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Tachi
Time Period: 8th-16th century
Location: Japan
Common Construction: Steel
The tachi is a Japanese sword that is the precursor to the katana. It is generally longer than the katana and has greater curvature, and is ideally suited for fighting from horseback.

In 1645 the government regulated the acceptable length of swords, shortening the legal size and forbidding non-samurai to have them unless special permission was given. This gave tachi a definitive length measured in shaku. A tanto was less than 1 shaku, a wakizashi between 1 and 2 shaku, and a katana or tachi 2 shaku or greater. When Japane converted to the metric system, they changed the shaku to be roughly 30cm, so a tachi is a sword over 60cm long. Many existing tachi that were over the legal size were cut down to around 70cm in order to obey the law.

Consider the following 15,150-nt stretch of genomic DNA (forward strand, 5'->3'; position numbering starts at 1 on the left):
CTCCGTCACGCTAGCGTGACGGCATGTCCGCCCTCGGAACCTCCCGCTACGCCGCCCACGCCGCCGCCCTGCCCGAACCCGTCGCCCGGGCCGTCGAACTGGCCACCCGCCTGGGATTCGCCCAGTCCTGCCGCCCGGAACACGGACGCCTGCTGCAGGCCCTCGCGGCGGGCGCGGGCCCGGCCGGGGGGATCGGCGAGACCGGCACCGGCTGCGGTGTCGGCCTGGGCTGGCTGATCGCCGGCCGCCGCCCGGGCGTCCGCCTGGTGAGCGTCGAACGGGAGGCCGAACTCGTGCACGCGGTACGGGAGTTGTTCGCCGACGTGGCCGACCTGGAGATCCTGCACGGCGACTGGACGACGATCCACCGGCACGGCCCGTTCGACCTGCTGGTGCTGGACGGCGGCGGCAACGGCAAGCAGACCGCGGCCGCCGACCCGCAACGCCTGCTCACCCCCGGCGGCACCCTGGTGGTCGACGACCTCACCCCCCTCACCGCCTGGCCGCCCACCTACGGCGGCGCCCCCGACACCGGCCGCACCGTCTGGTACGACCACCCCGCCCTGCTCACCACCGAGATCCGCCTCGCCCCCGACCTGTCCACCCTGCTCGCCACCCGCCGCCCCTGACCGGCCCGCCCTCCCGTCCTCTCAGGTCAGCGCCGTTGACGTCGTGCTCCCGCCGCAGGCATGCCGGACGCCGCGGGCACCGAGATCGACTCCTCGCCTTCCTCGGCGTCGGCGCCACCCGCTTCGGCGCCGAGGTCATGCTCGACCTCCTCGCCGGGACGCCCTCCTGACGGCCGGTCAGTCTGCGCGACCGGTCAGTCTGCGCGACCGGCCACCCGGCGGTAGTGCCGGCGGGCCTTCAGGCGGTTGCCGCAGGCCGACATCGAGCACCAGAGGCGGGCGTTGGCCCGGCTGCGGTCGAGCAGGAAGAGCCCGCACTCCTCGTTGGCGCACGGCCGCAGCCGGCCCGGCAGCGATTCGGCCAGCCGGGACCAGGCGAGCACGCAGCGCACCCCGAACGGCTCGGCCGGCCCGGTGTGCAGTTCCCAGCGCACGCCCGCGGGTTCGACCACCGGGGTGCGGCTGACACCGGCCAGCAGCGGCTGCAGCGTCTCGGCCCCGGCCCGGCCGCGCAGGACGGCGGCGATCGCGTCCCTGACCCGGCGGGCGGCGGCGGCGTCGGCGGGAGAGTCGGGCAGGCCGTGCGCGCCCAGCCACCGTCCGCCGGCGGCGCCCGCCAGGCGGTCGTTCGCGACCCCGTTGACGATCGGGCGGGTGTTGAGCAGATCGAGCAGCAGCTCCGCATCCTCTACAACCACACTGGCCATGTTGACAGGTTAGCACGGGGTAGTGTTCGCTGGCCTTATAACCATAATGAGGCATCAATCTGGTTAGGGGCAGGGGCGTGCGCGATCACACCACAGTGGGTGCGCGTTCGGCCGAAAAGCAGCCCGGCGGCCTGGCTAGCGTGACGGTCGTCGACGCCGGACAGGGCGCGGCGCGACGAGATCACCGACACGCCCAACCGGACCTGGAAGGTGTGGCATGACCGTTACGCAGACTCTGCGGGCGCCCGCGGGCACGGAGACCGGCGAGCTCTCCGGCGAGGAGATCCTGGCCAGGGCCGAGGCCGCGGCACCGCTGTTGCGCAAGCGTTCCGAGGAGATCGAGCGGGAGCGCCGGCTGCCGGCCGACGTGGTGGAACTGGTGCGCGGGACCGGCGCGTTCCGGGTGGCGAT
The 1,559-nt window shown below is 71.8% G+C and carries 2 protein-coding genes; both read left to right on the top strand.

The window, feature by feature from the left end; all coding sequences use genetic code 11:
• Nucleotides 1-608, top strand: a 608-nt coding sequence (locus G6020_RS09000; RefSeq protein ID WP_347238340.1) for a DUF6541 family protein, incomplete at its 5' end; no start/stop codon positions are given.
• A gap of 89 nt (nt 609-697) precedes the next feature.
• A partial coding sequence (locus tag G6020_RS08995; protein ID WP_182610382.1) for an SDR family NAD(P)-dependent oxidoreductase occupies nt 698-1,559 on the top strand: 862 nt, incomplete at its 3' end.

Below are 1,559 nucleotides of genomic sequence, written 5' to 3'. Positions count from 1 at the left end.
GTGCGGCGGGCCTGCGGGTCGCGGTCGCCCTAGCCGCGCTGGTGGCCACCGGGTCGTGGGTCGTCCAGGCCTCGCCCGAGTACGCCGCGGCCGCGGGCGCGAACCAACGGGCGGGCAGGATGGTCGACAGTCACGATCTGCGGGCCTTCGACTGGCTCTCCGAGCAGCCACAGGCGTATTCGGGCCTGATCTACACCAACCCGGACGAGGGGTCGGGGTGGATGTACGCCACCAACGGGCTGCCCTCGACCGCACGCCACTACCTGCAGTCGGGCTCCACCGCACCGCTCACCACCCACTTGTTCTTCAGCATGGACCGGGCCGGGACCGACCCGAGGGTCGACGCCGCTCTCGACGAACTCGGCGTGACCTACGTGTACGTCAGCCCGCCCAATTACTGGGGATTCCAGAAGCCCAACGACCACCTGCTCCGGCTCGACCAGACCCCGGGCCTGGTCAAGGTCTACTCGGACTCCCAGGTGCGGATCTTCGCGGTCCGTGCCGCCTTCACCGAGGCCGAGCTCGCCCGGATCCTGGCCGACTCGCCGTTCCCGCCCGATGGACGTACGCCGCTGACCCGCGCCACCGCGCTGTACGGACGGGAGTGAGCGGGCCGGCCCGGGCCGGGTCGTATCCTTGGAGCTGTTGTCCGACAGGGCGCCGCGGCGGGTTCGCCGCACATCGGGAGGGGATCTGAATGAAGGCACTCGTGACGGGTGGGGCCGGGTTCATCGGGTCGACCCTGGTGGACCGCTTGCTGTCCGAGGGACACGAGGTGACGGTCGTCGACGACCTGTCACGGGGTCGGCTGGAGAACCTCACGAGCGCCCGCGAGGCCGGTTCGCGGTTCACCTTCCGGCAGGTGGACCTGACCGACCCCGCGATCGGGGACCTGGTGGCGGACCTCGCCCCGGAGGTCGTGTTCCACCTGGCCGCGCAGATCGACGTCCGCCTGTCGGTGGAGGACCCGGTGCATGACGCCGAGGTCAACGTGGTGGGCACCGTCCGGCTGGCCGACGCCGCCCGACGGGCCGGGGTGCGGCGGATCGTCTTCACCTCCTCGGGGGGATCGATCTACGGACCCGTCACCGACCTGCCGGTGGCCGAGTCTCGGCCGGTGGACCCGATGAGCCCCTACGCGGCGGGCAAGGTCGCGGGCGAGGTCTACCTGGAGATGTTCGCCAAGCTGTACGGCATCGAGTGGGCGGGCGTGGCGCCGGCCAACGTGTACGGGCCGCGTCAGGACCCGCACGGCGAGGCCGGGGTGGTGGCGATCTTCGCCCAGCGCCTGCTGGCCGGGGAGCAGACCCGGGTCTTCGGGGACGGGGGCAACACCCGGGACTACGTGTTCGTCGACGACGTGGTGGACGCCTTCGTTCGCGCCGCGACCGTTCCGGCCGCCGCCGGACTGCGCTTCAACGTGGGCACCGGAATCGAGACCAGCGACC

The word tachi (like the word katana) means sword, and it can be difficult to differentiate between the two, especially during the transitional Muromachi period. The easiest way to determine whether a sword is a tachi or a katana is to look at the sword's mei, or signature. Tachi are hung from the belt with the blade facing down, while katana are thrust through the belt with the blade facing up. The signature is always made on the side of the blade facing the outside, so the mei of a tachi is on the opposite side of where it would be on a katana.

CE 08th Century, CE 09th Century, CE 10th Century, CE 11th Century, CE 12th Century, CE 13th Century, CE 14th Century, CE 15th Century, CE 16th Century, History, Japan, Sword, Weapon


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